How good and pleasant it is when God’s people live together in unity!
It is like precious oil poured on the head, running down on the beard,
running down on Aaron’s beard, down on the collar of his robe.
It is as if the dew of Hermon were falling on Mount Zion.
For there the LORD bestows his blessing, even life forevermore. (Psalm 133)
With understated simplicity, God reveals something of his nature in just 62 words. He loves unity and bestows his blessing wherever he finds it.
His very existence models unity before creation, unity before knowledge and unity forevermore. Tim Keller calls it the “dance of reality”: the Creator of the universe is somehow three and also One. Unity is simply another way of saying “God is love.”
We have trouble with this. We mistake uniformity for unity. We mistake intellectual agreement for unity. But there is no mistaking the oil of anointing in life lived together. There’s no mistaking the refreshment of a saturated mountain-morning when God’s kids learn how to play nicely together.
Here are seven starters, all from Paul’s letter to a healthy church in a place called Ephesus. I will not give chapter-and-verse references because to do so would be to reduce the call for unity to mere biblical argument.
- We are—all of us—adopted into God’s family. This means we must learn a new way to live. We are called to take on a family identity that was previously alien to our way of thinking and acting. To carry our old ways into the new family of God is to refuse the new identity he gives us.
- Our eyes of our hearts must be enlightened, not the thoughts of our intellects. More than knowledge, we need the Spirit of wisdom and revelation.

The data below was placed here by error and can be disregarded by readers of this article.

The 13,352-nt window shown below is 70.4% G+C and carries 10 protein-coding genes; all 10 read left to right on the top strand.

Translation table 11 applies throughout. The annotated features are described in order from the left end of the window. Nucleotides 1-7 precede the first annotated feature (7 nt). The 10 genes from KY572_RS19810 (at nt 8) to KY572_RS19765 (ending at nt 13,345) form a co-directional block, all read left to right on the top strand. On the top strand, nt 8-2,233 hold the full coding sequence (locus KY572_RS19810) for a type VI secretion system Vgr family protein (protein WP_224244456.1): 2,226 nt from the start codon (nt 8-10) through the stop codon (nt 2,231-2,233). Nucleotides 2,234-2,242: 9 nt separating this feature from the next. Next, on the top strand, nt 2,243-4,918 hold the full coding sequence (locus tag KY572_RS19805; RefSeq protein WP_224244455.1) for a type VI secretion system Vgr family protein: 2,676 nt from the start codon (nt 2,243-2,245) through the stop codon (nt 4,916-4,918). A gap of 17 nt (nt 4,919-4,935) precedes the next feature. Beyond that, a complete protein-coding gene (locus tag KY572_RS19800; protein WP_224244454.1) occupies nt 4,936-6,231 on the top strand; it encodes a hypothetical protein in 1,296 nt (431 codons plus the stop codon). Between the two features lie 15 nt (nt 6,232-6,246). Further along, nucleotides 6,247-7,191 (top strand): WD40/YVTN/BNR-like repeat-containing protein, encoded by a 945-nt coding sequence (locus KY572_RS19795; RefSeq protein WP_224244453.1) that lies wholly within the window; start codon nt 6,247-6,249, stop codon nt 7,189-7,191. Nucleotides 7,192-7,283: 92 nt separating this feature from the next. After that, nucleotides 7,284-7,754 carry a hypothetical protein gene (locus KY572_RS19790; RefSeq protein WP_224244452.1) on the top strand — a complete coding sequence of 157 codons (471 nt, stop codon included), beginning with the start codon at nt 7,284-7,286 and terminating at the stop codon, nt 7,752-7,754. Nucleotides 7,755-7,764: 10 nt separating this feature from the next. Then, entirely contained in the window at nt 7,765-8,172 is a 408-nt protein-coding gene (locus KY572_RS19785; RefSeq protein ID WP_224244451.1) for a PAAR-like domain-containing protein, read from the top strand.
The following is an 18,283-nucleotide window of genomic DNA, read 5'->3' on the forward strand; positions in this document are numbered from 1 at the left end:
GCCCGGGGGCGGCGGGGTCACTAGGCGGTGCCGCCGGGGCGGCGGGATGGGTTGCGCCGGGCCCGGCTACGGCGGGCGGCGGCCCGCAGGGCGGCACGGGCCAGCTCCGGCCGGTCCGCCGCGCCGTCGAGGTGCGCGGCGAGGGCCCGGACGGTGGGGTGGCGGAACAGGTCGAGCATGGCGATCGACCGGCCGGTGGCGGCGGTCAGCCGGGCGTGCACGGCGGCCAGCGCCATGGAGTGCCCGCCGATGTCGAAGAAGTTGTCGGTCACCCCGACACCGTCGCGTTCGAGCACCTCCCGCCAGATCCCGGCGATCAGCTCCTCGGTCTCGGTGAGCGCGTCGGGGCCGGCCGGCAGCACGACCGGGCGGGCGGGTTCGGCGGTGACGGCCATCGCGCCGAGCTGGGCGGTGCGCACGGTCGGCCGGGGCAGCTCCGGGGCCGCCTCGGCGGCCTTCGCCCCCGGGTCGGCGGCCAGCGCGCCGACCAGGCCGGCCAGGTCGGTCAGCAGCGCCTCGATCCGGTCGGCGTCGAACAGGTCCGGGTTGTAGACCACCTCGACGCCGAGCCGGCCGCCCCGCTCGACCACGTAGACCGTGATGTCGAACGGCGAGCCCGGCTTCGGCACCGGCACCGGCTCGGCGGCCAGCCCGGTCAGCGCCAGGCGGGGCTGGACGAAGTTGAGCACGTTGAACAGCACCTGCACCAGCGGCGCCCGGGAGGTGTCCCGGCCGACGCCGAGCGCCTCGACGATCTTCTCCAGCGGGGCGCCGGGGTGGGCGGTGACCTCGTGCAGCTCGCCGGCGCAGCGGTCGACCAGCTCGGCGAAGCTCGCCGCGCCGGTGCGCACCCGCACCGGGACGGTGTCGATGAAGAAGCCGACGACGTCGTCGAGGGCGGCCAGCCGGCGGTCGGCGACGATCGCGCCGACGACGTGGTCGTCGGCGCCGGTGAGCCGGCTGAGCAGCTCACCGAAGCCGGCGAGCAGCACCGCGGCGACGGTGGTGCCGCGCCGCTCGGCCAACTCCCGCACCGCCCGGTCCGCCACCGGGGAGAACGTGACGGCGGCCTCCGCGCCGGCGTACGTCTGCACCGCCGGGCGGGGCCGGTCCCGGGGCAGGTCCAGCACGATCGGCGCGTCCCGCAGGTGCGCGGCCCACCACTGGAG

- He wants to show us the “incomparable riches of his grace,” but we frequently mistake the moment of adoption as the beginning and end of his grace. Having breathed the air of grace the first time, we think we received all there is. There is more grace to discover; it starts within the family of God and migrates outward.
- There is one body and one Spirit, just as you were called to one hope when you were called; one Lord, one faith, one baptism; one God and Father of all, who is over all and through all and in all. If you’re keeping score, that’s seven “ones” and three “alls.” Did you notice that the phrase “one creed” does not appear?
- We grieve the Holy Spirit not by what we teach or advocate but by how we treat one another.
- If we revere Jesus, we will submit to one another.
- “Peace to the brothers and sisters, and love with faith from God the Father and the Lord Jesus Christ. Grace to all who love our Lord Jesus Christ with an undying love.” The greatest intellect of Christendom opened and closed his love-letter with the words grace and peace.
How have you experienced the blessings of unity in God’s family? How have you contributed to it?